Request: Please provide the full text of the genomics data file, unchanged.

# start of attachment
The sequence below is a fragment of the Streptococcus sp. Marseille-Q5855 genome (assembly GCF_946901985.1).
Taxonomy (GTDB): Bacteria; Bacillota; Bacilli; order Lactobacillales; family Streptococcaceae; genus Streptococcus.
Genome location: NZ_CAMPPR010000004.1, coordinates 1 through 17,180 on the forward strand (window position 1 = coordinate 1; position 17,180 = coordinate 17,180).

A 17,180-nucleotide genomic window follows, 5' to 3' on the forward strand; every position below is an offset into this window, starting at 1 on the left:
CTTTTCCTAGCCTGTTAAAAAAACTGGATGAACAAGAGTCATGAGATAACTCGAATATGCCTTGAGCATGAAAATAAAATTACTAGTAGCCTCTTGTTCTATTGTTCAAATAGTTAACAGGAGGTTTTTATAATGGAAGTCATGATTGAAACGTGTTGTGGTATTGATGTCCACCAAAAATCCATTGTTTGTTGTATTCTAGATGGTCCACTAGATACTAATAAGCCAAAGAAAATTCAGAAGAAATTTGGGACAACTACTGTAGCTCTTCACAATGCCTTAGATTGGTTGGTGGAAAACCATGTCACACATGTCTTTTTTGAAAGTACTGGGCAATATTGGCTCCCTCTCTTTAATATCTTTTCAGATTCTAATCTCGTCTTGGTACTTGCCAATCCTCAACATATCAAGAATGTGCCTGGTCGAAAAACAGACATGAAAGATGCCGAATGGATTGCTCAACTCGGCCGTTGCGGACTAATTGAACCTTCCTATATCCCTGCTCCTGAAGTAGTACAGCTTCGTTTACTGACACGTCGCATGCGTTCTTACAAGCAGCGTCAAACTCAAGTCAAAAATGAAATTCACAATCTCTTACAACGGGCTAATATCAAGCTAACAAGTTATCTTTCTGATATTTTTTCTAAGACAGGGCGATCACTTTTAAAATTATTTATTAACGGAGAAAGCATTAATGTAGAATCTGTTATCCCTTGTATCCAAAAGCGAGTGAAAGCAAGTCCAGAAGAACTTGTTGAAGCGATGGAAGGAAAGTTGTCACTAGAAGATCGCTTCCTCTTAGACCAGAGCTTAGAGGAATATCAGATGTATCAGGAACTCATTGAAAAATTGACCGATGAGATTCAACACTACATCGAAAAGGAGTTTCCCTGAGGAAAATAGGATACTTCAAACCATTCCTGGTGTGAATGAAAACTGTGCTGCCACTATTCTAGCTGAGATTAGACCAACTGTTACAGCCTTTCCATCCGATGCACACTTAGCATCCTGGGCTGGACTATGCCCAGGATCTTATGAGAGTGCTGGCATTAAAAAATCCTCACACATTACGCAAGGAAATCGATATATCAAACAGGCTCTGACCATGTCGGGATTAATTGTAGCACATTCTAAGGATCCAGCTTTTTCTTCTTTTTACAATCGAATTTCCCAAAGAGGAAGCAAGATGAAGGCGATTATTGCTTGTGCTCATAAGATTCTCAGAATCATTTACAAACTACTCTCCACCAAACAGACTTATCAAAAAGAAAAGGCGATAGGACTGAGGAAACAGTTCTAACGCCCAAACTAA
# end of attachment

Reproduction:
The sequence below is a fragment of the Streptococcus sp. Marseille-Q5855 genome (assembly GCF_946901985.1).
Taxonomy (GTDB): Bacteria; Bacillota; Bacilli; order Lactobacillales; family Streptococcaceae; genus Streptococcus.
Genome location: NZ_CAMPPR010000004.1, coordinates 1 through 17,180 on the forward strand (window position 1 = coordinate 1; position 17,180 = coordinate 17,180).

A 17,180-nucleotide genomic window follows, 5' to 3' on the forward strand; every position below is an offset into this window, starting at 1 on the left:
CTTTTCCTAGCCTGTTAAAAAAACTGGATGAACAAGAGTCATGAGATAACTCGAATATGCCTTGAGCATGAAAATAAAATTACTAGTAGCCTCTTGTTCTATTGTTCAAATAGTTAACAGGAGGTTTTTATAATGGAAGTCATGATTGAAACGTGTTGTGGTATTGATGTCCACCAAAAATCCATTGTTTGTTGTATTCTAGATGGTCCACTAGATACTAATAAGCCAAAGAAAATTCAGAAGAAATTTGGGACAACTACTGTAGCTCTTCACAATGCCTTAGATTGGTTGGTGGAAAACCATGTCACACATGTCTTTTTTGAAAGTACTGGGCAATATTGGCTCCCTCTCTTTAATATCTTTTCAGATTCTAATCTCGTCTTGGTACTTGCCAATCCTCAACATATCAAGAATGTGCCTGGTCGAAAAACAGACATGAAAGATGCCGAATGGATTGCTCAACTCGGCCGTTGCGGACTAATTGAACCTTCCTATATCCCTGCTCCTGAAGTAGTACAGCTTCGTTTACTGACACGTCGCATGCGTTCTTACAAGCAGCGTCAAACTCAAGTCAAAAATGAAATTCACAATCTCTTACAACGGGCTAATATCAAGCTAACAAGTTATCTTTCTGATATTTTTTCTAAGACAGGGCGATCACTTTTAAAATTATTTATTAACGGAGAAAGCATTAATGTAGAATCTGTTATCCCTTGTATCCAAAAGCGAGTGAAAGCAAGTCCAGAAGAACTTGTTGAAGCGATGGAAGGAAAGTTGTCACTAGAAGATCGCTTCCTCTTAGACCAGAGCTTAGAGGAATATCAGATGTATCAGGAACTCATTGAAAAATTGACCGATGAGATTCAACACTACATCGAAAAGGAGTTTCCCTGAGGAAAATAGGATACTTCAAACCATTCCTGGTGTGAATGAAAACTGTGCTGCCACTATTCTAGCTGAGATTAGACCAACTGTTACAGCCTTTCCATCCGATGCACACTTAGCATCCTGGGCTGGACTATGCCCAGGATCTTATGAGAGTGCTGGCATTAAAAAATCCTCACACATTACGCAAGGAAATCGATATATCAAACAGGCTCTGACCATGTCGGGATTAATTGTAGCACATTCTAAGGATCCAGCTTTTTCTTCTTTTTACAATCGAATTTCCCAAAGAGGAAGCAAGATGAAGGCGATTATTGCTTGTGCTCATAAGATTCTCAGAATCATTTACAAACTACTCTCCACCAAACAGACTTATCAAAAAGAAAAGGCGATAGGACTGAGGAAACAGTTCTAACGCCCAAACTAA